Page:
In between a sunrise and a sunset, a lot of things can happen in your life. You could get promoted, win the lottery, get pregnant, meet a friend or fall in love. With so many things happening within your day, you tend to breeze through it and get caught up with the present. You forget to stop and relieve the memories, but you have to. No, you need to. This is especially true for memories that while painful, have touched your life in more ways than you can imagine. Those memories that turned your life around but made you a better version of yourself.
I wrote this post August of 2014. It was a time in my life that I never wanted to happen. It was a situation that I never wanted to be in, a phase that I so dreaded to come. But it did and I couldn’t do anything. I lost one of the most important people in my life – my Ninang Belma.
She was a mother, a teacher, a wife and most of all, a warrior.
The pain of losing someone close to your heart is like no other. Sometimes you think you’re okay and that everything’s back to normal. Then a memory pops up in your head or a thing, a place or a person suddenly triggers the pain that you try to keep inside. Your loss becomes real again and it hurts right to your bones. No matter how strong you think you are, nothing will ever prepare you for this pain and you can only do so much to heal it. You can only cry your eyes out to alleviate it, to make it sting a little less. As John Green would put it, “that’s the thing about pain; it demands to be felt.”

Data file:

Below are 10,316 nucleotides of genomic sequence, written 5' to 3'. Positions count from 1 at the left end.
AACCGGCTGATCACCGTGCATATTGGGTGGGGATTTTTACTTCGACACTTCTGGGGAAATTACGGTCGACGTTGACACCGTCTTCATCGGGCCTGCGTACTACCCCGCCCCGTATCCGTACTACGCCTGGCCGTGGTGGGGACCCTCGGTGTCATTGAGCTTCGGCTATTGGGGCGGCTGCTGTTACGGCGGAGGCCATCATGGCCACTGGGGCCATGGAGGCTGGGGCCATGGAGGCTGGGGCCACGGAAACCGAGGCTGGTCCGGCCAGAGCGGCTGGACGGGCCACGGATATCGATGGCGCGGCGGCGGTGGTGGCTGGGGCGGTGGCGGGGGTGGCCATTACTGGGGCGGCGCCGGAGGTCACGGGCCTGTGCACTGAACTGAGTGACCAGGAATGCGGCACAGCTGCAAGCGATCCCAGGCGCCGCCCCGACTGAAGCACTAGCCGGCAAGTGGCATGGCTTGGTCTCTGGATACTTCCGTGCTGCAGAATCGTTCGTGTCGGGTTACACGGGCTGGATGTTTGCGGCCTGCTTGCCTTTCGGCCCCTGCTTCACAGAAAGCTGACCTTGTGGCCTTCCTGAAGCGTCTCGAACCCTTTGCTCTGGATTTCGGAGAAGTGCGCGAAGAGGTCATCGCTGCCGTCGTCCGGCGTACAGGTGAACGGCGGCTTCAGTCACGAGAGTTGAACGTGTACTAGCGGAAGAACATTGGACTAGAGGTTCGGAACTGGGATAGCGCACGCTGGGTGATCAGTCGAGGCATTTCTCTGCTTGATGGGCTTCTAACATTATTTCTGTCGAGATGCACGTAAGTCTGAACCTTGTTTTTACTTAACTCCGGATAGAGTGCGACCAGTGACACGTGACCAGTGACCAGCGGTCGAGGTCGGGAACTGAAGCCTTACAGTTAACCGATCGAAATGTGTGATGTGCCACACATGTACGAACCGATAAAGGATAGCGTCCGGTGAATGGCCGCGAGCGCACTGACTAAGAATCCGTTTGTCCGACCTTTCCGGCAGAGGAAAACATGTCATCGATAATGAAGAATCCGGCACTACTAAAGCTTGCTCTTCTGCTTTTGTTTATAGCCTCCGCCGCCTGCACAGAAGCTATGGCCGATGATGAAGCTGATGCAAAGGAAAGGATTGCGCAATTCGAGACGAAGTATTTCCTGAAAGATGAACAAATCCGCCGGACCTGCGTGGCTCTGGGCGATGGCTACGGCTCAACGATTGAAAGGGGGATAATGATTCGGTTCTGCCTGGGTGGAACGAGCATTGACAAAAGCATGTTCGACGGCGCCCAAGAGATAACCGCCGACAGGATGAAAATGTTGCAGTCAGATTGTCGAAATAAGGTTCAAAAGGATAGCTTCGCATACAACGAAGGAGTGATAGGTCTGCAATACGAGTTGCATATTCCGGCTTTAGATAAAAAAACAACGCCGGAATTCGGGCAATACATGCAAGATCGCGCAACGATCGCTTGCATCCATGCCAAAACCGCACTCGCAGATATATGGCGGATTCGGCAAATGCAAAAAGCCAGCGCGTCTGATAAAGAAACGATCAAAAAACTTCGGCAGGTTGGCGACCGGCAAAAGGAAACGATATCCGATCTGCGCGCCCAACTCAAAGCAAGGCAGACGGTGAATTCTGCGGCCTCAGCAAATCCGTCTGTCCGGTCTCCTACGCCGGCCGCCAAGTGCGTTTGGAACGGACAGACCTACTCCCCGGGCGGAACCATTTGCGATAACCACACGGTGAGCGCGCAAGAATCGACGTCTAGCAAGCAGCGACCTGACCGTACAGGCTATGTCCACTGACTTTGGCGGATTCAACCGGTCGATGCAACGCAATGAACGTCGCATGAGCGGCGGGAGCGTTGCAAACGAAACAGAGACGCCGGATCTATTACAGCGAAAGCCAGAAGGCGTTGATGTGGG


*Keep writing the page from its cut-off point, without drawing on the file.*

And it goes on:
After almost five years of battling cancer, my Ninang breathed her last and were fetched by the angels in heaven on the night of August 23rd. To say that she fought hard would be an understatement. She gave every bit of fight she had in her and never showed any sign of retreat, not even until the very end. Her journey is inspiring, to say the least, and I believe that neither I nor any Nobel-prized writer will ever find the right words to capture the bravery of this woman, my hero and now, our angel in heaven. In the years that we spent together and especially during her fight against cancer, I have learned many things from my Ninang and I will forever be grateful. And since I promised to share her inspiration in the hopes that it would touch others’ lives like it did mine, here are three lessons I learned from her beautiful and well-lived life:
1. You can overcome anything if you put your mind to it.
Ninang received the news that she had cancer when she was at a really good place in her life and you know that hearing this news can really hit you hard in the gut. In fact, it can give you all kinds of negative thoughts and would even make you lose your will to live. But that’s not how she took it. She was probably sad and afraid but she didn’t let it show. She took this disease as a challenge, a battle that she had to prepare for. She did her research and gathered all the information to fight cancer head on. She put her mind on the forefront and set her emotions aside. She was that brave. Her Oncologist said that her survival was a rare case, especially considering the different type of malignancies that she experienced. But I knew that it wasn’t just because of all her treatments and medications – it was because of how she chose to deal with her disease. She battled cancer for almost five years and although many people say she lost, for us, she won.
2. You can be strong, if you only believe you can.